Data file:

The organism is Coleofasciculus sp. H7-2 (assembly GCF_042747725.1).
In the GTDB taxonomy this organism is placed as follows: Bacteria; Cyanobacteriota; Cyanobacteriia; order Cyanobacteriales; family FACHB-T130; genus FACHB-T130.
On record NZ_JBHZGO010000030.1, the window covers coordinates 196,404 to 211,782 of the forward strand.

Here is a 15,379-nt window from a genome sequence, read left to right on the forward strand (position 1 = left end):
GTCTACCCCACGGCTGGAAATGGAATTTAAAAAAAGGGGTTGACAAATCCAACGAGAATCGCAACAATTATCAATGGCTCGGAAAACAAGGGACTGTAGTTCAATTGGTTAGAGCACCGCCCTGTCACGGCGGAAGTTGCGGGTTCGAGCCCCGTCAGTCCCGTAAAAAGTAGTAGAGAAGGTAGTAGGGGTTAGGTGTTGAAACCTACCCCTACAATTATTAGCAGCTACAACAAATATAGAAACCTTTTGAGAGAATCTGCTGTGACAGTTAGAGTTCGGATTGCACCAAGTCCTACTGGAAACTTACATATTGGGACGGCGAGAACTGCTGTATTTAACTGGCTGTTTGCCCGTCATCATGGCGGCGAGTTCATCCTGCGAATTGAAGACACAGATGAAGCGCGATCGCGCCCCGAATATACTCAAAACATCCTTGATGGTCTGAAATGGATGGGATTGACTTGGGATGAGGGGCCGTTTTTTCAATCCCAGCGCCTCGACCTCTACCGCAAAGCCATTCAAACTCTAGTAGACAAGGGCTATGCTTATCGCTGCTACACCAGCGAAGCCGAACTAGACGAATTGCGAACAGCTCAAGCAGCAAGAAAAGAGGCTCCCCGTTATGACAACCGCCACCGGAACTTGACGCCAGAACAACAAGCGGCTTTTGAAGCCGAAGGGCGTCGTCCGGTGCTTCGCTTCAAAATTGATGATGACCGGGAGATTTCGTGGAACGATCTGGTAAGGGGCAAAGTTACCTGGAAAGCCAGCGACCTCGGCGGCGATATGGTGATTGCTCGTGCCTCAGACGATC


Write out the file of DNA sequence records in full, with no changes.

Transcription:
The organism is Coleofasciculus sp. H7-2 (assembly GCF_042747725.1).
In the GTDB taxonomy this organism is placed as follows: Bacteria; Cyanobacteriota; Cyanobacteriia; order Cyanobacteriales; family FACHB-T130; genus FACHB-T130.
On record NZ_JBHZGO010000030.1, the window covers coordinates 196,404 to 211,782 of the forward strand.

Here is a 15,379-nt window from a genome sequence, read left to right on the forward strand (position 1 = left end):
GTCTACCCCACGGCTGGAAATGGAATTTAAAAAAAGGGGTTGACAAATCCAACGAGAATCGCAACAATTATCAATGGCTCGGAAAACAAGGGACTGTAGTTCAATTGGTTAGAGCACCGCCCTGTCACGGCGGAAGTTGCGGGTTCGAGCCCCGTCAGTCCCGTAAAAAGTAGTAGAGAAGGTAGTAGGGGTTAGGTGTTGAAACCTACCCCTACAATTATTAGCAGCTACAACAAATATAGAAACCTTTTGAGAGAATCTGCTGTGACAGTTAGAGTTCGGATTGCACCAAGTCCTACTGGAAACTTACATATTGGGACGGCGAGAACTGCTGTATTTAACTGGCTGTTTGCCCGTCATCATGGCGGCGAGTTCATCCTGCGAATTGAAGACACAGATGAAGCGCGATCGCGCCCCGAATATACTCAAAACATCCTTGATGGTCTGAAATGGATGGGATTGACTTGGGATGAGGGGCCGTTTTTTCAATCCCAGCGCCTCGACCTCTACCGCAAAGCCATTCAAACTCTAGTAGACAAGGGCTATGCTTATCGCTGCTACACCAGCGAAGCCGAACTAGACGAATTGCGAACAGCTCAAGCAGCAAGAAAAGAGGCTCCCCGTTATGACAACCGCCACCGGAACTTGACGCCAGAACAACAAGCGGCTTTTGAAGCCGAAGGGCGTCGTCCGGTGCTTCGCTTCAAAATTGATGATGACCGGGAGATTTCGTGGAACGATCTGGTAAGGGGCAAAGTTACCTGGAAAGCCAGCGACCTCGGCGGCGATATGGTGATTGCTCGTGCCTCAGACGATC